· the National Liberal Party (PNL), the main opposition party, affiliated to the PPE group, with a standard neoliberal agenda, utterly detached from the severe social problems that the popular classes are confronted with, but with a good chance to win on Sunday due to PSD’s loss of popularity;

· the coalition between two relatively new centre-right parties, Save Romania Union (USR) and Plus (led by the former EU Commissioner for Agriculture and technocratic Prime Minister Dacian Cioloș), trying to win the votes of the urban middle classes by focusing almost exclusively on the question of corruption and a completely uncritical, almost self-colonising, endorsement of the EU;

· the Alliance of Liberals and Democrats (ALDE), a breakaway from PNL and currently junior partner in the PSD-led governmental coalition – defines itself as a centre-right party as well, being the main political supporter of the import of cheap labour from abroad;

· the Pro-Romania Party of former PSD Prime Minister Victor Ponta, which despite accusing PSD of not being social democratic any longer, declares to be “pro-business” and to stand for “limited state intervention in the economy”;

· the Popular Movement Party of the former right-wing President Traian Basescu, also affiliated to the PPE group, but increasingly irrelevant and struggling to meet the 5% threshold in these elections.

The electoral campaign has been, therefore, out of touch with the day-to-day worries of ordinary Romanians and has centred around the question of corruption. Indeed, more attention has been given to the referendum that President Iohannis called on the same day as the elections, asking voters to agree or not with the recent modifications of the anti-corruption legislation voted by the PSD controlled majority in the parliament. There has virtually been no debate on the wider European issues and even less so on the question of the EU itself.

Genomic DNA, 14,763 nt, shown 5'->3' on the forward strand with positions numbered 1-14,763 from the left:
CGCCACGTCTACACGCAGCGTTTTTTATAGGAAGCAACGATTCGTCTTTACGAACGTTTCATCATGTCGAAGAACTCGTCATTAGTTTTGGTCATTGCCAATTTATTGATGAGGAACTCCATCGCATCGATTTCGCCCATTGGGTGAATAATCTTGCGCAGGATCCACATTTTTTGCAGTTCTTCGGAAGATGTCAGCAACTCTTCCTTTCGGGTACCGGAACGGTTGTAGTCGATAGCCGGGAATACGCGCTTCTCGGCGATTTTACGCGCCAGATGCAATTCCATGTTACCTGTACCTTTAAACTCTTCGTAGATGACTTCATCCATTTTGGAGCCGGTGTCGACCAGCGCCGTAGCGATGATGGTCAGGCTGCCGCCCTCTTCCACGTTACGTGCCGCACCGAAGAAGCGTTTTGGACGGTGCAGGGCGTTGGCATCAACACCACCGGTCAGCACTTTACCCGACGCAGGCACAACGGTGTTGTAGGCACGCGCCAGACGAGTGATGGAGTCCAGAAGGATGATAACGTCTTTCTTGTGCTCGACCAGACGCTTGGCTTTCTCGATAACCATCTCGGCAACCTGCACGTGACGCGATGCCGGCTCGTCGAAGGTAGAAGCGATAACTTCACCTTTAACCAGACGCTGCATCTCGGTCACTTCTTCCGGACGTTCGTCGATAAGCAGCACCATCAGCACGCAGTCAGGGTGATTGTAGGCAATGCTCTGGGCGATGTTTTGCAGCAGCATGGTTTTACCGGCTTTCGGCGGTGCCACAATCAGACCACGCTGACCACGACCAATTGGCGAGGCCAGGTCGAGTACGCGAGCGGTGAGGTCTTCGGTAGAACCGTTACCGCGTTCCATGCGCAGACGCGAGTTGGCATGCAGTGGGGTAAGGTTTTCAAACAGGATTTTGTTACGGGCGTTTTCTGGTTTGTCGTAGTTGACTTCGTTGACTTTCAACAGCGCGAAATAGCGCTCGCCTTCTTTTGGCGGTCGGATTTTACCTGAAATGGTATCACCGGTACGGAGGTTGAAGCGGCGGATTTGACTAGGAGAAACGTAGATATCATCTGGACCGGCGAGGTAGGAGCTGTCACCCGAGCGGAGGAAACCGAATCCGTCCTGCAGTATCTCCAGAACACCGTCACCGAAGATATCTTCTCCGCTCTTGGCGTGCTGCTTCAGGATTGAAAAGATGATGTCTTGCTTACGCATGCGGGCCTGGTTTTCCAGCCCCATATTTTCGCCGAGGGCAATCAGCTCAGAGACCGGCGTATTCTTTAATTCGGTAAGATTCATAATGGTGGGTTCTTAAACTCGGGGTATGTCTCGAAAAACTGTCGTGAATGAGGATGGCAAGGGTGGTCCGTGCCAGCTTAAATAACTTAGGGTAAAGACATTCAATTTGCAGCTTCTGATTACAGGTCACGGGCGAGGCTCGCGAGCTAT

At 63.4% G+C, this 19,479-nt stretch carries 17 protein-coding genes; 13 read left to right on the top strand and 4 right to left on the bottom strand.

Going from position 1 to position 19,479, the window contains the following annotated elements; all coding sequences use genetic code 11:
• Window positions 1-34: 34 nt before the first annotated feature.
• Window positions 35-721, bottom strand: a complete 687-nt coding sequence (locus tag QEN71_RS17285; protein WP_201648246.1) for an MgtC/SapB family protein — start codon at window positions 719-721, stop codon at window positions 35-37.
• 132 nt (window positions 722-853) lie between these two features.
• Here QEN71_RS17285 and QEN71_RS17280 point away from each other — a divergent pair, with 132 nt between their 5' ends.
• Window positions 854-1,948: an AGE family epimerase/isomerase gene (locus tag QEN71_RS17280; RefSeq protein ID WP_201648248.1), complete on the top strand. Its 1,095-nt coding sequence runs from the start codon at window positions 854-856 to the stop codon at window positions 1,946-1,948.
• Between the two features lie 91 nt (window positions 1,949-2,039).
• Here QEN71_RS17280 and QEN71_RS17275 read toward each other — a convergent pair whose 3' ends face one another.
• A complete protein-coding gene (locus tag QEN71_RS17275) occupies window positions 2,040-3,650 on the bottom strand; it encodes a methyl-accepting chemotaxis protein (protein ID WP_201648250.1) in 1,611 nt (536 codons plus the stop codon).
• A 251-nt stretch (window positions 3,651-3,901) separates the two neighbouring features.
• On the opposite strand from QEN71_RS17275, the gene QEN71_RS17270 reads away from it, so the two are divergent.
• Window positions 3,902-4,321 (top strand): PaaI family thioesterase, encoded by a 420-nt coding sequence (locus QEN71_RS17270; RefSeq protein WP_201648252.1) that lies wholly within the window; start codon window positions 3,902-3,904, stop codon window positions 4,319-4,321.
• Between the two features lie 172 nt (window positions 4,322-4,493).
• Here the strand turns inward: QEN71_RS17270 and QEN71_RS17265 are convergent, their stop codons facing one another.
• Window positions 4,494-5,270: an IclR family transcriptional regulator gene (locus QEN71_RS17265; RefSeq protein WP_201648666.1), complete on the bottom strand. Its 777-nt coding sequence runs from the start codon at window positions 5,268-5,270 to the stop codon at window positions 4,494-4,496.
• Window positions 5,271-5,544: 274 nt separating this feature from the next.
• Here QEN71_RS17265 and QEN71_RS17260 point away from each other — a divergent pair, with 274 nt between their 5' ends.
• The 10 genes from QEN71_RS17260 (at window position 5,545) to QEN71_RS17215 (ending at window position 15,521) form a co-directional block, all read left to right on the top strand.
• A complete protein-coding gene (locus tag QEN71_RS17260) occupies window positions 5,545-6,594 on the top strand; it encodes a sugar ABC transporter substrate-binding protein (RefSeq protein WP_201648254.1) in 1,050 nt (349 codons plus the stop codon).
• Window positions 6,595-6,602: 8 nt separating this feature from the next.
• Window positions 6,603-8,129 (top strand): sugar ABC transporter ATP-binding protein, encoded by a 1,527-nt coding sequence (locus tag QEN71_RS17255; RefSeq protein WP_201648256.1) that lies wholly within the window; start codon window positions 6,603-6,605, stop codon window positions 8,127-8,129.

The only left-wing option on Sunday will be the marginal Romanian Socialist Party (member of the Party of the European Left), which scores so low in the voting intentions that it is not featured in any current poll, despite the fact that its public activity is mostly limited to standing candidates in elections. It has a confused ideological identity, largely rooted in the National Communism of former dictator Ceaușescu, and has no active orientation towards the working class or the youth. By and large, the party is an empty shell, despite a handful of members full of good intentions.

The new left reformist party Demos (Romania’s answer to Razem) has several good concrete demands but a largely uncritical, naïve support for the EU and equally naïve illusions in reforming capitalism along neo-Keynesian lines (the more naïve in a peripheral country such as Romania). In any case, the new formation failed to gather the staggeringly high number of 200,000 signatures required for participating in national elections, which is why it would have perhaps made more sense for them to put forward an independent candidate (which requires “only” 100,000 signatures) and focus on building her/his profile, as in the case of trade unionist Vanya Grigorova in Bulgaria.

Fortunately, the long-standing absence of a far right electoral force in Romania remains true for these elections too, partly because almost all mainstream parties display more or less strident shades of nationalism. But for how long? A likely new economic crisis at a European scale would provide new opportunities for such a force to develop as long as there is no significant left alternative to capture people’s disillusionment with mainstream politics. Such a left alternative needs to develop sooner rather than later, and the labour movement, galvanised and pushed into action by bottom-up pressure, could and should play a central role in that, to create a new mass party representing the interests of working people and the oppressed.

Cover photo source: YouTube channel Arad Online